Well, 7 days in, and while my starter isn't yet as wildly active as some I've seen, there's definite signs of yeasty life going on: lots of tiny bubbles, and about 50% rise after 12 hours, with a mild sour-yeasty smell.

Now, it's interesting to note that these changes came about after I made a few small adjustments to the feeding schedule two days ago (before which it was very sour, but had no signs of yeast activity).  1) I switched from 75% white 25% rye to 50% white 50% rye (obviously that'll change once it's fully established), and 2) I increased it from 100% to roughly 120% hydration.  Whether these changes are the cause, or it's simply a coincidence, I have no idea.  Either way, my starter lives! :)

Rosalie's picture
Rosalie

So how do you manage multiple starters?  Do you keep them all stowed in the refrigerator and feed them only when you're going to use them?  Do you keep them on the counter and have a production-line feeding?  Or WHAT?

Rosalie

AnnieT's picture
AnnieT

Rosalie, I was determined to be a "one starter" baker but somehow I have ended up with three! One is labelled SDO for Sourdough lady's starter and the other two are labelled Y for yoghurt which is how I created my first one. One of these is fed 1/4c starter to 1/2c water and 1/2c StoneBuhr bread flour and the other one 1/4c starter to 3/4c water and 1c flour. They live in the refrigerator and come out to be refreshed the night before I want to bake. Last night I did indeed have a production line feeding - not that I need them for baking but I noticed hooch and figured I had been neglecting them. My house is really cool - no sign of Summer yet! - and they sat on the counter until bedtime then back into the refrigerator. They do smell slightly different but I haven't tried a scientific test to see which I like best. So they are rather like pets but require less attention - and they do earn their keep, A.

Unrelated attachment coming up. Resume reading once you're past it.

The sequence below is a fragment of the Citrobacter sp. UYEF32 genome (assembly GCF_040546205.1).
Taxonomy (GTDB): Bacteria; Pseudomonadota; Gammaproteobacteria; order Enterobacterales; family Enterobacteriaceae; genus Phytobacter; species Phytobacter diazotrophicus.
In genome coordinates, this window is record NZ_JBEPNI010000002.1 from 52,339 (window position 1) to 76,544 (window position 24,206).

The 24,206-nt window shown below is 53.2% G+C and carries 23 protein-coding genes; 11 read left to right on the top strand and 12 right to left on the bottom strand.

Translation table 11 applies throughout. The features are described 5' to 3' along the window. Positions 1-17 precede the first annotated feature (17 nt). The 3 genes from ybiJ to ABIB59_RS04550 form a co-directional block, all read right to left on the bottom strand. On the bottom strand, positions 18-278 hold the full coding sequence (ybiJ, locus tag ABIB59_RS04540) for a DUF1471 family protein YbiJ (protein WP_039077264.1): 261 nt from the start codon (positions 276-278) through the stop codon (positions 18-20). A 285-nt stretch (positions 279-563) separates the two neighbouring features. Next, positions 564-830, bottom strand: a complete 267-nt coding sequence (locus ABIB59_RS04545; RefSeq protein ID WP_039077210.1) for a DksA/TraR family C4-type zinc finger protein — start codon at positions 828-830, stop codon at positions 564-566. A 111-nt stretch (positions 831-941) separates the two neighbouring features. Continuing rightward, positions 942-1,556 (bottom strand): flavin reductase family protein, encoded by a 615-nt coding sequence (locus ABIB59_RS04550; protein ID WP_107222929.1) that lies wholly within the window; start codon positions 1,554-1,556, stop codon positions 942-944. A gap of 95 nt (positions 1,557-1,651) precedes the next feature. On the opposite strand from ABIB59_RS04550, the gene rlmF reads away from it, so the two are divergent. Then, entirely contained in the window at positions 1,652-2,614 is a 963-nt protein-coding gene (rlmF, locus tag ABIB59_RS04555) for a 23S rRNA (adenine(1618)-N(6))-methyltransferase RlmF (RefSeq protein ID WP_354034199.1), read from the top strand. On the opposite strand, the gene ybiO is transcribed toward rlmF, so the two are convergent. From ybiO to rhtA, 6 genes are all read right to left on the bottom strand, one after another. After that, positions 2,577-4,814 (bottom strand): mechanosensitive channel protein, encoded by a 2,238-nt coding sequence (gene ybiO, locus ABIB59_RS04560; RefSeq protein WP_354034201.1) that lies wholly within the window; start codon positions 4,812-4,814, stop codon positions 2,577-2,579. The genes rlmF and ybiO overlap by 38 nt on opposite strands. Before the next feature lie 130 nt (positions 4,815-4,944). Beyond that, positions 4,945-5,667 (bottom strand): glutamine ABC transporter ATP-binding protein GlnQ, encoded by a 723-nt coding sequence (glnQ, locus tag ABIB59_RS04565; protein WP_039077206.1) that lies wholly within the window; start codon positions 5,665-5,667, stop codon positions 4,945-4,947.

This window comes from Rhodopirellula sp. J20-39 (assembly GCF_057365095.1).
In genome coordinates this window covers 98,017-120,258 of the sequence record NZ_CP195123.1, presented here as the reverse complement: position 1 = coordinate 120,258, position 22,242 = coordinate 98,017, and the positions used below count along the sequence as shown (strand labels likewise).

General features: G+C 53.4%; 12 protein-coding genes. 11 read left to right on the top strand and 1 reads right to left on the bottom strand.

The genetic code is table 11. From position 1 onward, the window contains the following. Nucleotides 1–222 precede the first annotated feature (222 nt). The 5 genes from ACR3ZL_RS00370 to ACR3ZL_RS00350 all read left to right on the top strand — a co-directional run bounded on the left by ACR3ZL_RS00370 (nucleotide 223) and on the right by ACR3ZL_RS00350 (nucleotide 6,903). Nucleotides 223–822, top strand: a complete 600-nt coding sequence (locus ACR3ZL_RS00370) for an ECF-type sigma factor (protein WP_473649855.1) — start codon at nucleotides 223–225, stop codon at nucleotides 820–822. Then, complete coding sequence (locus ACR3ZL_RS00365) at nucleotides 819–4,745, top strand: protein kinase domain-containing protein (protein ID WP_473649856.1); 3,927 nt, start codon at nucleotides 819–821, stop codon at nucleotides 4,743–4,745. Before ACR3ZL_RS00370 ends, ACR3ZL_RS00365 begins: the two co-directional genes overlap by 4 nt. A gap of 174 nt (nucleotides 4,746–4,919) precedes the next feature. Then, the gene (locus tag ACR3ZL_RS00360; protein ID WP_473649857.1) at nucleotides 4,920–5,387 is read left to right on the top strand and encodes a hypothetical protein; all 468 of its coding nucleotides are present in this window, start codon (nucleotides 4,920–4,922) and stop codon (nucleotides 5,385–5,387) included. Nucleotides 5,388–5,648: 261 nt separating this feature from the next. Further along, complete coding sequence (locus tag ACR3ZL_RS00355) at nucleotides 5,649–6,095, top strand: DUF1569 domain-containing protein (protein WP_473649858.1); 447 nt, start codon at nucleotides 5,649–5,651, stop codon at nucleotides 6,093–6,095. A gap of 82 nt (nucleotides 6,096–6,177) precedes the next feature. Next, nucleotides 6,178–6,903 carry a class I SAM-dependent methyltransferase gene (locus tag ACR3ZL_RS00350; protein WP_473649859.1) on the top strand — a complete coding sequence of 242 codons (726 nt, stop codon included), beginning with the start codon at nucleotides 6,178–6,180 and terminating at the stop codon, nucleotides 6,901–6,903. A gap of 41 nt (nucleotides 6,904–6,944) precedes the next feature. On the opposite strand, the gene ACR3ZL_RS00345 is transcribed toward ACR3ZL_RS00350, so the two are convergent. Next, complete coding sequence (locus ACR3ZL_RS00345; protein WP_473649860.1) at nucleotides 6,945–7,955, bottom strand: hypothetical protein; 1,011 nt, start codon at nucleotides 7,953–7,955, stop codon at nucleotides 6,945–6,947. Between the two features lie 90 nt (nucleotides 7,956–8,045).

Rosalie's picture
Rosalie

A couple years ago I had a tour of our local House of Breads.  They keep two vats of sourdough starter side-by-side on a counter and treat them identically - dipping into them equally for baking, and feeding them the same flour and water at the same time.  But, they say, they occasionally behave very differently.  In fact, they keep two vats (probably 5 gallons each) as insurance.

Rosalie

hullaf's picture
hullaf